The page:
News and Commentary Practice Redesign, Patients, and Interprofessional Education

Malcolm Cox and Mary Naylor reflect on the inextricable linkage between education reform and practice redesign. The following is excerpted from proceedings (coming soon) of the 2013 Macy Conference, co-chaired by Cox and Naylor.

While islands of innovation persist, and some evenflourish, the past 40 years is littered with failed efforts to deploy interprofessional education throughout the health professions and across the learning continuum. Given this checkered history, how can we be sure that the current resurgence of interest in interprofessional education is not just another fad which will wither in the crucible of the health system reform?

We would argue that this time we have gotten it right, arguably for the first time, in part by emphasizing the linkage between workforce reform and delivery system redesign and in part by emphasizing the role of patients, families and communities in identifying the best path forward.

We believe that health professions education and clinical practice are linked in a positively reinforcing “learning/caring” feedback loop. In fact they are continuously interacting variables, so that changes in one inevitably influence the other. Efforts to enhance the U.S. health system by tackling either education or practice independently have been and will remain challenging. System-based improvements will only be fully realized when the potential impact of changing one or the other is given careful, proactive consideration.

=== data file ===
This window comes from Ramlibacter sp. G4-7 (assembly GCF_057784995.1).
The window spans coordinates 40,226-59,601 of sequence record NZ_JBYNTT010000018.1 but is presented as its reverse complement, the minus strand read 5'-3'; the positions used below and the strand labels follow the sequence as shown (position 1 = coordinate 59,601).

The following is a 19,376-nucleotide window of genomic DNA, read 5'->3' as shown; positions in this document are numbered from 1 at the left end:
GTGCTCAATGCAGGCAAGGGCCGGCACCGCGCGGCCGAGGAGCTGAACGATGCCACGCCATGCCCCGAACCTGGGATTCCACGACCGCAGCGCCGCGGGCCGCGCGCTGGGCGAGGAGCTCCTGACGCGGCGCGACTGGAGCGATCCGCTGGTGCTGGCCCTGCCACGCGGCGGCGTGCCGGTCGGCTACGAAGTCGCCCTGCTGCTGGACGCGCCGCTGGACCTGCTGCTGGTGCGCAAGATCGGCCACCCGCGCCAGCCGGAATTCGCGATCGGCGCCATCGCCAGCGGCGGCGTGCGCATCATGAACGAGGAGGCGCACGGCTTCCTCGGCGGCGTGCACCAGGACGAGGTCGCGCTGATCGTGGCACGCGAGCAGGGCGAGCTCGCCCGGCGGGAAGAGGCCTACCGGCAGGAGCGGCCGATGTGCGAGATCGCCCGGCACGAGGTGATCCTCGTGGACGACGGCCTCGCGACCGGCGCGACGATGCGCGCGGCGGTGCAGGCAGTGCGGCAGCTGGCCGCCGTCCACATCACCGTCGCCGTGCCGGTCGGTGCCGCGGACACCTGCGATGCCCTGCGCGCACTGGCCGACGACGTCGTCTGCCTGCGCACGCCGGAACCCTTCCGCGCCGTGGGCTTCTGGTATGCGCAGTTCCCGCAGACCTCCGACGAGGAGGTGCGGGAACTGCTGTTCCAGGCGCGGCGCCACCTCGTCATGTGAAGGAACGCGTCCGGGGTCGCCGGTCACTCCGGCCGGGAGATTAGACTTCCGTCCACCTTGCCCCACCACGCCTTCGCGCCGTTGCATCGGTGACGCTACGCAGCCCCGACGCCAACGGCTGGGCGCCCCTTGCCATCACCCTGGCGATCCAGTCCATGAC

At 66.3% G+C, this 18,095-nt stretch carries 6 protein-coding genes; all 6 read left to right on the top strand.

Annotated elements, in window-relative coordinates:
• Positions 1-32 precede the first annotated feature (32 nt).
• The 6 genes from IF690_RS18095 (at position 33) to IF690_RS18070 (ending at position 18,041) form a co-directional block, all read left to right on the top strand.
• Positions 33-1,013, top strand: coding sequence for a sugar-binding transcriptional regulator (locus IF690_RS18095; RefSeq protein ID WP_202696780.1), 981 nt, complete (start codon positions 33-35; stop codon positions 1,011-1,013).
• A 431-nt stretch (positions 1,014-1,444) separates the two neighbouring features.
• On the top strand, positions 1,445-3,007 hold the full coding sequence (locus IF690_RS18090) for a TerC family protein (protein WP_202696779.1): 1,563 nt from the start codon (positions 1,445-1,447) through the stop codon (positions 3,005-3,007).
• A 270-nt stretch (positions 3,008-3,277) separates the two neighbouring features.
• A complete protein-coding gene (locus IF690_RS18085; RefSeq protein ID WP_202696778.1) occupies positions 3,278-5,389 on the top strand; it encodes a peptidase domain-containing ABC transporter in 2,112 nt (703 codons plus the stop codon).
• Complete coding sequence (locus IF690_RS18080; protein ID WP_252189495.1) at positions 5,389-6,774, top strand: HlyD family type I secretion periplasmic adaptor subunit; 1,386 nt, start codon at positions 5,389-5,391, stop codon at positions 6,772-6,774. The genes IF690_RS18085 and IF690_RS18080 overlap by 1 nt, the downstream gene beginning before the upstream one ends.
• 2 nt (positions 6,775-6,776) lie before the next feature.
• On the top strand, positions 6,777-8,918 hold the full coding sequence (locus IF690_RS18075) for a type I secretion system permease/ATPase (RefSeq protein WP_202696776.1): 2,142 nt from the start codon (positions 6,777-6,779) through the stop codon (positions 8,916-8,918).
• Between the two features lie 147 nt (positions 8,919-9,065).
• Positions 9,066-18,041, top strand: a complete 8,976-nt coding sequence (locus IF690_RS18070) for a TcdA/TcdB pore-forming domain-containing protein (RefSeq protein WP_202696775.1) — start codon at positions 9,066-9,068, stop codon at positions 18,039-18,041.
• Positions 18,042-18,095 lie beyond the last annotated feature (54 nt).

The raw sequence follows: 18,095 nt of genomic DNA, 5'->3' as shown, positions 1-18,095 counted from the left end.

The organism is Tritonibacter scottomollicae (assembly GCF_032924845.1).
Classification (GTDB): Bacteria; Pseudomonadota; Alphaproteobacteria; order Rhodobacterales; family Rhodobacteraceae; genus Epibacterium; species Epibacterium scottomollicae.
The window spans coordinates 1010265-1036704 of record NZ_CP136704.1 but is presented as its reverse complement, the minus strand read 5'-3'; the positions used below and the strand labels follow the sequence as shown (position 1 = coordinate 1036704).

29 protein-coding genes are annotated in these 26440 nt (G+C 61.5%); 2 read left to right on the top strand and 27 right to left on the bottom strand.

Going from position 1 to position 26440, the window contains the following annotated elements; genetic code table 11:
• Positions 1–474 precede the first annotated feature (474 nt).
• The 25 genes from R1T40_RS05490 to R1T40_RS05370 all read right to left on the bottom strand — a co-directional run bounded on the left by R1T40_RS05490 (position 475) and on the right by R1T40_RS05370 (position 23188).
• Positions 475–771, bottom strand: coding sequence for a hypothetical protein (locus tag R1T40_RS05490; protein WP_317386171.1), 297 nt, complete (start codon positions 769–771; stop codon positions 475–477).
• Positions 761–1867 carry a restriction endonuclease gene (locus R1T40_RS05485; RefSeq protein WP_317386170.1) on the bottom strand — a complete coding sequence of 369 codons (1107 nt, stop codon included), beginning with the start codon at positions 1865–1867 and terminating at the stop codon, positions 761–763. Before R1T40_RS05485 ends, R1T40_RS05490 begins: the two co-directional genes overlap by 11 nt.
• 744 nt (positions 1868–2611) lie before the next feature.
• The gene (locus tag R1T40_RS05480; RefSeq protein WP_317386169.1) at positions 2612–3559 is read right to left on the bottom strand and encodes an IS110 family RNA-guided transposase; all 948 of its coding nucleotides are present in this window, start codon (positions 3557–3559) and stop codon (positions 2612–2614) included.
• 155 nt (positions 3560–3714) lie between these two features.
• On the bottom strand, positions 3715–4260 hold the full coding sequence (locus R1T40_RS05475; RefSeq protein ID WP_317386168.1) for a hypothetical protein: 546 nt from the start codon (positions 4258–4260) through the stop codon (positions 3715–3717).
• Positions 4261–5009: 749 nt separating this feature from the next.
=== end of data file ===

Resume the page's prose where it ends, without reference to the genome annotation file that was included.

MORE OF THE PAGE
Likewise, we believe that caring for and about patients, families and communities should be the primary arbiter of efforts to improve and sustain individual and population health. Not, you may notice “health care” but the much broader construct, “health.” Putting patients at the center of all we do as clinicians and educators plays to the professionalism so deeply rooted in all health disciplines. And it provides real meaning to efforts to reform the clinical workforce, enhances effective and efficient delivery of care, and promotes health.

The Conference opened with a vision of a future in which the patient is an integral member of a team dedicated to the provision of high quality and efficient services that match each individual’s and community’s health care goals.

What finally emerged were the central elements of a new vision for collaborative care and learning. Five major recommendations, each with several enabling strategies, support this vision… Each of the recommendations stands by itself, but all are unified by the overall goal of linking interprofessional education and delivery system redesign.

More News and Commentary

National IPE Center Announces Advisory Council Members

On Tuesday, May 22, the National Center for Interprofessional Practice and Education selected 16 leaders from the fields of health practice and policy, business, learning and education, and academic research to serve...

Macy Faculty Scholar Wrenetha Julion on Cultural Competency Training

2012 Macy Faculty Scholar Dr. Wrenetha Julion discusses her work in cultural competency training at Rush University College of Nursing. She answers questions about how she developed the work and how diversity plays a...

Web Conference Recording: Aligning Interprofessional Education And Collaborative Practice

On April 18 Macy hosted a web conference to discuss the recommendations from its new report, Transforming Patient Care: Aligning Interprofessional Education with Clinical Practice Redesign. The online forum gave...

George Thibault on Diversity in Medical Education

In recognition of National Minority Health Month, Dr. Thibault discusses how the changing demographics of the country are impacting health professions education and what medical schools need to be doing to keep pace.